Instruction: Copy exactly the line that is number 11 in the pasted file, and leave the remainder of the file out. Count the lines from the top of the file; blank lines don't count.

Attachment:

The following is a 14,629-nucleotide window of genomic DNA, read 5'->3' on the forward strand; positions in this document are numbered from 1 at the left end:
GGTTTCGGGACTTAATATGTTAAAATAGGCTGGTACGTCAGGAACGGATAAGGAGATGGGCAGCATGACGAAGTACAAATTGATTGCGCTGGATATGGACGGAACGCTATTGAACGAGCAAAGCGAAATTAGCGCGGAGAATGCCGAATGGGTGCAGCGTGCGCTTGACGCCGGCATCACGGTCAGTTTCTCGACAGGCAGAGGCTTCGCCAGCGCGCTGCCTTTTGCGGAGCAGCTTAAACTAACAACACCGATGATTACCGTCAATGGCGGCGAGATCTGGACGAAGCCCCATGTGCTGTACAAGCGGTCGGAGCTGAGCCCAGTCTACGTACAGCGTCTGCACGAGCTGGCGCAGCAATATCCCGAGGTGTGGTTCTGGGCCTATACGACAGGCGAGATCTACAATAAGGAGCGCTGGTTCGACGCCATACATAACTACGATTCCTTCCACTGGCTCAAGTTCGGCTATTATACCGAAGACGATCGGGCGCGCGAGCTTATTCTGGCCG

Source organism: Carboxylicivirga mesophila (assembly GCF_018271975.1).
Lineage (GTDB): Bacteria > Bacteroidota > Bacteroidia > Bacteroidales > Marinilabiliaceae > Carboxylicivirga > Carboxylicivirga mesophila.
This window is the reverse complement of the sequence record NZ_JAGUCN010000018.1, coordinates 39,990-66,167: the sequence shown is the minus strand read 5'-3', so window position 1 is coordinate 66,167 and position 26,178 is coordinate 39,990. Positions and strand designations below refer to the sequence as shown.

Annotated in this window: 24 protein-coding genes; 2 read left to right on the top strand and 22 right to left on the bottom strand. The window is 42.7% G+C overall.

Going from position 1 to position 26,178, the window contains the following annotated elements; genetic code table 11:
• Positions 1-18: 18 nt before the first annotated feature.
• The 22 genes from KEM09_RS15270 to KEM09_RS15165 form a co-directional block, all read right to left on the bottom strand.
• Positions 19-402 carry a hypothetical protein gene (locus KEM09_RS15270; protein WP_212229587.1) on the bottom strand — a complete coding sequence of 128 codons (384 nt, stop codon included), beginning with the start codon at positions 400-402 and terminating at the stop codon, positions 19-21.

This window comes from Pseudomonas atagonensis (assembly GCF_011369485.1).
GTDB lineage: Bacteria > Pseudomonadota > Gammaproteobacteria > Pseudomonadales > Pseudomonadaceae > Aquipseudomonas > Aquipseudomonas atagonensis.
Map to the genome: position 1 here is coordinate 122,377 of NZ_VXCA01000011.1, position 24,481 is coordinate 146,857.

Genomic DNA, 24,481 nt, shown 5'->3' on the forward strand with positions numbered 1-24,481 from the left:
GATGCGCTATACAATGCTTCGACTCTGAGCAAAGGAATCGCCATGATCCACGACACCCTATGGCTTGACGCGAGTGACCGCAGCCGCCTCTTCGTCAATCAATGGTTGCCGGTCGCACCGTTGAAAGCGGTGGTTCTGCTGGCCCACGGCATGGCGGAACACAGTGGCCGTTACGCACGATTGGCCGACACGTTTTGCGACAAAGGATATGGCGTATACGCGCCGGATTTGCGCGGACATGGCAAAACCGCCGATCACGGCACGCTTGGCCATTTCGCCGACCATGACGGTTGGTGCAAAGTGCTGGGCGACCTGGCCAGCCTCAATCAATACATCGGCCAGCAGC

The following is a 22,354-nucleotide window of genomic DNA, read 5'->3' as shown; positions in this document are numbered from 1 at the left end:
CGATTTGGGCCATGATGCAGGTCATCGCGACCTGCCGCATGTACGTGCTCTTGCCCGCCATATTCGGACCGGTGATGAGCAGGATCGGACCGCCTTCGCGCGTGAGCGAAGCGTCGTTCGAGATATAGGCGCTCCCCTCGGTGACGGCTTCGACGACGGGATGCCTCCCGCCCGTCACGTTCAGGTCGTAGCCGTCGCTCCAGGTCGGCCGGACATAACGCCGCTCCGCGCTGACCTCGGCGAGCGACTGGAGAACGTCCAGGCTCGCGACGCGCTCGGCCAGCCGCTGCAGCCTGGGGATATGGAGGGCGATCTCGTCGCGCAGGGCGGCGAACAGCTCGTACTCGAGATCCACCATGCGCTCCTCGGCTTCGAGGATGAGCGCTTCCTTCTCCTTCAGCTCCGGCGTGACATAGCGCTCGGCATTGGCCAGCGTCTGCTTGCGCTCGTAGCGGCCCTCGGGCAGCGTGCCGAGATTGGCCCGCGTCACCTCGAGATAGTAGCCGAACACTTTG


This window comes from Pseudomonas atagonensis (assembly GCF_011369485.1).